I’m afraid that ultimatums do not change compulsive gamblers unless they have reached rock bottom with their addiction and really want to live gamble-free. Your husband probably meant his promise to you when he made it but his addiction proved too powerful and he doesn’t appear to have the courage as yet to take it on and conquer it.
    You say that you think you have to leave but is this what you really want to do? I would never suggest that you stay or leave; such a decision must be yours but good decisions are best made with knowledge and knowledge of your husband’s addiction is here for you.
    You didn’t do anything wrong, you are not to blame for your husband’s addiction and nor is he – he doesn’t want to hurt you but at some time he placed a bet and addiction was the consequence of that bet – he could not have foreseen the misery his betting would cause until it was too late by which time he has caused untold damage with his poor behaviour.
    There is support for your husband but he has to want it. I can’t tell you what to do but in my opinion it would be good to tell your husband that you have sought help for you because you want to support him in the right way. Maybe you could download the 20-questions from the Gamblers Anonymous website and leave them for him to find – I don’t suggest you hand them to him as it would probably end up with a senseless row in which he would seek to blame you.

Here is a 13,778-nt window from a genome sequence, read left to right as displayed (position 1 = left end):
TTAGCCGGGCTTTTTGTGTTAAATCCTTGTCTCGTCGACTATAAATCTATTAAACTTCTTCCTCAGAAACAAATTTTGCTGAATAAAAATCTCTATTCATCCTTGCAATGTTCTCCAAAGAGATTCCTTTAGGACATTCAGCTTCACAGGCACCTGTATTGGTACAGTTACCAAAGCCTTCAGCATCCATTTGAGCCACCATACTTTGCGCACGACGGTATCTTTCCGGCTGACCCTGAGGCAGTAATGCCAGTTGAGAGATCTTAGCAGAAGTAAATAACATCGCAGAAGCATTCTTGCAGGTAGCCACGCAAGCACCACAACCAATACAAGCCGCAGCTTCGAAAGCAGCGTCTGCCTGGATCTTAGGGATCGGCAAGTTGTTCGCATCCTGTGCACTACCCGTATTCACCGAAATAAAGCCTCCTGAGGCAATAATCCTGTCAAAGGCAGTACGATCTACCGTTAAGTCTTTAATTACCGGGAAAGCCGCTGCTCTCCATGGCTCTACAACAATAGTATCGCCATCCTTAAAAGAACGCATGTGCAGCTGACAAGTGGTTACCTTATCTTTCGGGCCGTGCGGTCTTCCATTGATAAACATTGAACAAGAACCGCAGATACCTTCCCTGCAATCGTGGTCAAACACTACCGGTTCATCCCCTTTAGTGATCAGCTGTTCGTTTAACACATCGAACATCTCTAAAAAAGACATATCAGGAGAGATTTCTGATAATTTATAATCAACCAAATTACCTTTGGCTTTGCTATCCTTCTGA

I am not surprised you felt like you were falling apart; it is sadly too easy for the addiction to gamble to bring those who love the CG down to terrible depths. When we are crushed and confused we cannot cope which is why It is so important that you care for yourself by keeping up with friends, family, hobbies, and interests, anything that distract you from your husband’s addiction and give your mind breathing space and energy to re-find the fun loving girl you were because she is still there.
    Please keep posting, you did well writing this first post which couldn’t have been easy to write. I hope it will help you to know that I wouldn’t be writing to you if I didn’t know that your husband can control his addiction and be the man you know him to be.
    Velvet

    #6315
    Naysa
    Participant

    Thank you for your words Velvet, I have read the 20 questions and I will print them out as you suggested and leave them somewhere for him to find. I just feel so resentful at the moment and I am trying to change my behaviour as I understand that I am unable to change his. He has to want to change as you have said in your comments. I was going to talk to him this evening but with my current state of mind it would probably end up in an argument which is not going to be productive at all. I am also not sure what I want, if I have the energy to keep trying to make things work. I will have to keep reading more and educating myself about gambling addiction. I feel like I am not so alone now that I have reached out to this website. It’s a journey but first I need to decide what I want.